In a comment on my last post, Grant Hartline wrote:
I’m happy to see the movement towards unification of
standards and appreciate all of the effort you’ve put into NAC
standards adoption, both within the TCG and the IETF. However, one TNC
standard that is conspicuous in its absence is IF-PEP. Is there an IETF
working group that may pull in IF-PEP for the purposes of triggering
enforcement actions? Alternatively, or at least in the meantime, do you
see any movement within what we’ll call “the industry” on adoption of
RFC 3576 within Ethernet switches?
Let me answer some of Grant’s questions here. First, bit of
background. IF-PEP is the TNC’s standard way for a Policy Decision
Point (PDP) to send instructions to a Policy Enforcement Point (PEP).
Those instructions might be “put this user on a quarantine VLAN”, for
example. The TNC standard for IF-PEP is currently IF-PEP for RADIUS 1.1.
To answer Grant’s first question, there is in fact an IETF WG that
works on this protocol. It’s the RADEXT (RADIUS Extensions) Working
Group. If you look at IF-PEP for RADIUS, you’ll see that it cites a
bunch of IETF RFCs. In fact, most of the TCG spec is just “use IETF RFC
3580 in this way” and things like that. So the IETF is already on board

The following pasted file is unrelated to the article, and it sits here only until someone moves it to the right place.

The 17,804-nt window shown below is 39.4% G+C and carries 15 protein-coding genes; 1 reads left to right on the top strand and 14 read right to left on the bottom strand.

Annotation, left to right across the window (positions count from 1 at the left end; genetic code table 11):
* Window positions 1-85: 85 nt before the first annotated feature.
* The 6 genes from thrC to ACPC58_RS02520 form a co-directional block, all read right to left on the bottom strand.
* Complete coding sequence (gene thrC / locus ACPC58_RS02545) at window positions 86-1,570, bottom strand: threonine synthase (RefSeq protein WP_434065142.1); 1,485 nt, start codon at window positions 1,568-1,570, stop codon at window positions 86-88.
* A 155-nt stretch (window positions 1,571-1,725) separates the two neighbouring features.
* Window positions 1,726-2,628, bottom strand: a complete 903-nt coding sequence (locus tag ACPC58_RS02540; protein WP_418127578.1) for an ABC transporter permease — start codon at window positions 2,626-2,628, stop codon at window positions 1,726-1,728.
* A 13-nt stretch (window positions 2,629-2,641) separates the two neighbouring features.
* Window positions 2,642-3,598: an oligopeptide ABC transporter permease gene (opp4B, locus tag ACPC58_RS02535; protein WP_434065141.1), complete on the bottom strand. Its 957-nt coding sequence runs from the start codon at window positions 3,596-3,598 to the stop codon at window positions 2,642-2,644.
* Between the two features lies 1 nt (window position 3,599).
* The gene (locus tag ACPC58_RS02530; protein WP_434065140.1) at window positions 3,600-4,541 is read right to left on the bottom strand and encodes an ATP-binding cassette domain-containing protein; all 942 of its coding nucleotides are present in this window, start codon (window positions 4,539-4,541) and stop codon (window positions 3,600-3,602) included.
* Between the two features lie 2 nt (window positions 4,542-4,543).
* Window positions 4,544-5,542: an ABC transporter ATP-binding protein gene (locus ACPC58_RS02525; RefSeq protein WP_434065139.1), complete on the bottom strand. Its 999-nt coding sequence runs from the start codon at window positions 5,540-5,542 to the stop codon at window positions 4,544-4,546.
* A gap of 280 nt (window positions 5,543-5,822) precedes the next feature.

with IF-PEP for RADIUS. That’s one reason why TNC is so compatible with
existing networking gear. RADIUS has been around for more than ten
years. All enterprise grade switches and wireless access points support
it, also many VPN gateways and things like that. There was no reason
for TNC to reinvent the wheel. Reusing the existing IETF protocols
provided maximum compatibility.
Grant’s second question is whether there’s any movement on adoption
of RFC 3576 in Ethernet switches. For those who aren’t totally up on
their RFC numbers, RFC 3576 describes
how a PDP can send real-time updates to previous enforcement
instructions to a PEP. For example, “please move that user out of the
quarantine VLAN onto the production VLAN”.
RFC 3576 is about five years old and it has not been widely
implemented by switch vendors to date. This is a shame because it makes
it hard for a PDP to move users around as conditions change (change in
user privileges or endpoint health, change in policy, etc.). The usual
ways to handle this are to use another way to send the updates (SNMP or
CLI), have the PDP ask the endpoint to request reauthentication from
the switch, or configure the switches with a short reauthentication
timeout. None of these are ideal. The first is proprietary and
unreliable. The second depends on the endpoint to behave nicely. And
the third is inefficient. Implementing RFC 3576 (also known as CoA for
Change of Authorization) is clearly the way to go.
I have heard that a lot of switch vendors are moving now to
implement RFC 3576. I want to provide a more complete answer for Grant
so I’m going to do some research on this. I’ll submit another blog
posting in a week or so with more information. If anyone has info on
this topic, please post it as a comment. Links to data sheets would be